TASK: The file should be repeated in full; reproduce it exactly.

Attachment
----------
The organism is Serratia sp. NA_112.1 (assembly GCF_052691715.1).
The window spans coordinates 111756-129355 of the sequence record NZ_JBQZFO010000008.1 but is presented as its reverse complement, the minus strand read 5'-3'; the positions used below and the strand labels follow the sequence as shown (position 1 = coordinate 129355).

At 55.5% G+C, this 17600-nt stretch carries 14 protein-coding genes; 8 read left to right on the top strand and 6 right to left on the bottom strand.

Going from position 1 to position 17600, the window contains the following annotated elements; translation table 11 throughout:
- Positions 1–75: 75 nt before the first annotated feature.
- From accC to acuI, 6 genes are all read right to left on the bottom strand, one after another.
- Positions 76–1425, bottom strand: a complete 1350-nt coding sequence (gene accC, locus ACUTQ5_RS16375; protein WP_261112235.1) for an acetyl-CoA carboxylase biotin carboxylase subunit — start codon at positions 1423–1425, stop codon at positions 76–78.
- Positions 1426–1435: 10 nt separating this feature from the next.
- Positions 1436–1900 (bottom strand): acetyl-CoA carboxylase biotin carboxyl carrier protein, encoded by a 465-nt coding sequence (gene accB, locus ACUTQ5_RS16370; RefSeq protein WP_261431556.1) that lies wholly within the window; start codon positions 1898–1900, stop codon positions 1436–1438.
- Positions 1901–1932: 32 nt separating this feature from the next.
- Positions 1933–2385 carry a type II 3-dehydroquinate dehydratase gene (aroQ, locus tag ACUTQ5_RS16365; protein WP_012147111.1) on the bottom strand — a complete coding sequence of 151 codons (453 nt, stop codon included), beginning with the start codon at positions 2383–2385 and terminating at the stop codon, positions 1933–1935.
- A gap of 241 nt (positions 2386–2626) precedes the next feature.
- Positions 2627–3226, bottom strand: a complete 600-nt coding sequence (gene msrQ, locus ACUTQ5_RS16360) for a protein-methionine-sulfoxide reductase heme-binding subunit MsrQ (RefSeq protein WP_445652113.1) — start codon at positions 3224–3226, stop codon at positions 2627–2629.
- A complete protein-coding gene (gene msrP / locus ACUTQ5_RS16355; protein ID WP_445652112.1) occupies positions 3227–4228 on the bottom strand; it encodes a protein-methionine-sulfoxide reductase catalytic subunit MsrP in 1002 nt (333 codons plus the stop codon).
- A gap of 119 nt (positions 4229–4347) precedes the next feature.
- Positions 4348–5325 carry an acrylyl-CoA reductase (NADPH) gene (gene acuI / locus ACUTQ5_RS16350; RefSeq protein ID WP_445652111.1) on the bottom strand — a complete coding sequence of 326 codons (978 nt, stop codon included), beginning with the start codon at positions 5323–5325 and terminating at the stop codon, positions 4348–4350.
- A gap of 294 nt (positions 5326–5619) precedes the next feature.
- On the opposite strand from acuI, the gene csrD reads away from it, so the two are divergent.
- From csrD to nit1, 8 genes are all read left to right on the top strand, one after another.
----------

The organism is Serratia sp. NA_112.1 (assembly GCF_052691715.1).
The window spans coordinates 111756-129355 of the sequence record NZ_JBQZFO010000008.1 but is presented as its reverse complement, the minus strand read 5'-3'; the positions used below and the strand labels follow the sequence as shown (position 1 = coordinate 129355).

At 55.5% G+C, this 17600-nt stretch carries 14 protein-coding genes; 8 read left to right on the top strand and 6 right to left on the bottom strand.

Going from position 1 to position 17600, the window contains the following annotated elements; translation table 11 throughout:
- Positions 1–75: 75 nt before the first annotated feature.
- From accC to acuI, 6 genes are all read right to left on the bottom strand, one after another.
- Positions 76–1425, bottom strand: a complete 1350-nt coding sequence (gene accC, locus ACUTQ5_RS16375; protein WP_261112235.1) for an acetyl-CoA carboxylase biotin carboxylase subunit — start codon at positions 1423–1425, stop codon at positions 76–78.
- Positions 1426–1435: 10 nt separating this feature from the next.
- Positions 1436–1900 (bottom strand): acetyl-CoA carboxylase biotin carboxyl carrier protein, encoded by a 465-nt coding sequence (gene accB, locus ACUTQ5_RS16370; RefSeq protein WP_261431556.1) that lies wholly within the window; start codon positions 1898–1900, stop codon positions 1436–1438.
- Positions 1901–1932: 32 nt separating this feature from the next.
- Positions 1933–2385 carry a type II 3-dehydroquinate dehydratase gene (aroQ, locus tag ACUTQ5_RS16365; protein WP_012147111.1) on the bottom strand — a complete coding sequence of 151 codons (453 nt, stop codon included), beginning with the start codon at positions 2383–2385 and terminating at the stop codon, positions 1933–1935.
- A gap of 241 nt (positions 2386–2626) precedes the next feature.
- Positions 2627–3226, bottom strand: a complete 600-nt coding sequence (gene msrQ, locus ACUTQ5_RS16360) for a protein-methionine-sulfoxide reductase heme-binding subunit MsrQ (RefSeq protein WP_445652113.1) — start codon at positions 3224–3226, stop codon at positions 2627–2629.
- A complete protein-coding gene (gene msrP / locus ACUTQ5_RS16355; protein ID WP_445652112.1) occupies positions 3227–4228 on the bottom strand; it encodes a protein-methionine-sulfoxide reductase catalytic subunit MsrP in 1002 nt (333 codons plus the stop codon).
- A gap of 119 nt (positions 4229–4347) precedes the next feature.
- Positions 4348–5325 carry an acrylyl-CoA reductase (NADPH) gene (gene acuI / locus ACUTQ5_RS16350; RefSeq protein ID WP_445652111.1) on the bottom strand — a complete coding sequence of 326 codons (978 nt, stop codon included), beginning with the start codon at positions 5323–5325 and terminating at the stop codon, positions 4348–4350.
- A gap of 294 nt (positions 5326–5619) precedes the next feature.
- On the opposite strand from acuI, the gene csrD reads away from it, so the two are divergent.
- From csrD to nit1, 8 genes are all read left to right on the top strand, one after another.